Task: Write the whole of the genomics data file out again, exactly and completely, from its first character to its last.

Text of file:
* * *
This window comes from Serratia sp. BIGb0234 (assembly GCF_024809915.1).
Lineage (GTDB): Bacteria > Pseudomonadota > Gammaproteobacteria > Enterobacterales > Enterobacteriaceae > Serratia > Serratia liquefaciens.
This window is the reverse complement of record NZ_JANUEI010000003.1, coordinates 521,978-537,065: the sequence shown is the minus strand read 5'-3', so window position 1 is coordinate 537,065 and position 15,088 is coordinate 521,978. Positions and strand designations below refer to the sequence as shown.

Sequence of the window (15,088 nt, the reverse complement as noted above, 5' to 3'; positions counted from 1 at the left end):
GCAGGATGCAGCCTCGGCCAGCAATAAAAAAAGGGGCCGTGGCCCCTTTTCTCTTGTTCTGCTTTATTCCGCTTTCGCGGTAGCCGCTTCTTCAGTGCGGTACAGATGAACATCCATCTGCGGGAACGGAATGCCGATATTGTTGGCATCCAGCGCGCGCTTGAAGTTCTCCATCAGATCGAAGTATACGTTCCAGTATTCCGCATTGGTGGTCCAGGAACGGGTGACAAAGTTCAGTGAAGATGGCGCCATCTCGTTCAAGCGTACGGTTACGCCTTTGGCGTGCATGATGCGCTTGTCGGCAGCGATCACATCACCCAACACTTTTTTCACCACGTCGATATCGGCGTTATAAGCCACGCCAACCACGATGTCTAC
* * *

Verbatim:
This window comes from Serratia sp. BIGb0234 (assembly GCF_024809915.1).
Lineage (GTDB): Bacteria > Pseudomonadota > Gammaproteobacteria > Enterobacterales > Enterobacteriaceae > Serratia > Serratia liquefaciens.
This window is the reverse complement of record NZ_JANUEI010000003.1, coordinates 521,978-537,065: the sequence shown is the minus strand read 5'-3', so window position 1 is coordinate 537,065 and position 15,088 is coordinate 521,978. Positions and strand designations below refer to the sequence as shown.

Sequence of the window (15,088 nt, the reverse complement as noted above, 5' to 3'; positions counted from 1 at the left end):
GCAGGATGCAGCCTCGGCCAGCAATAAAAAAAGGGGCCGTGGCCCCTTTTCTCTTGTTCTGCTTTATTCCGCTTTCGCGGTAGCCGCTTCTTCAGTGCGGTACAGATGAACATCCATCTGCGGGAACGGAATGCCGATATTGTTGGCATCCAGCGCGCGCTTGAAGTTCTCCATCAGATCGAAGTATACGTTCCAGTATTCCGCATTGGTGGTCCAGGAACGGGTGACAAAGTTCAGTGAAGATGGCGCCATCTCGTTCAAGCGTACGGTTACGCCTTTGGCGTGCATGATGCGCTTGTCGGCAGCGATCACATCACCCAACACTTTTTTCACCACGTCGATATCGGCGTTATAAGCCACGCCAACCACGATGTCTAC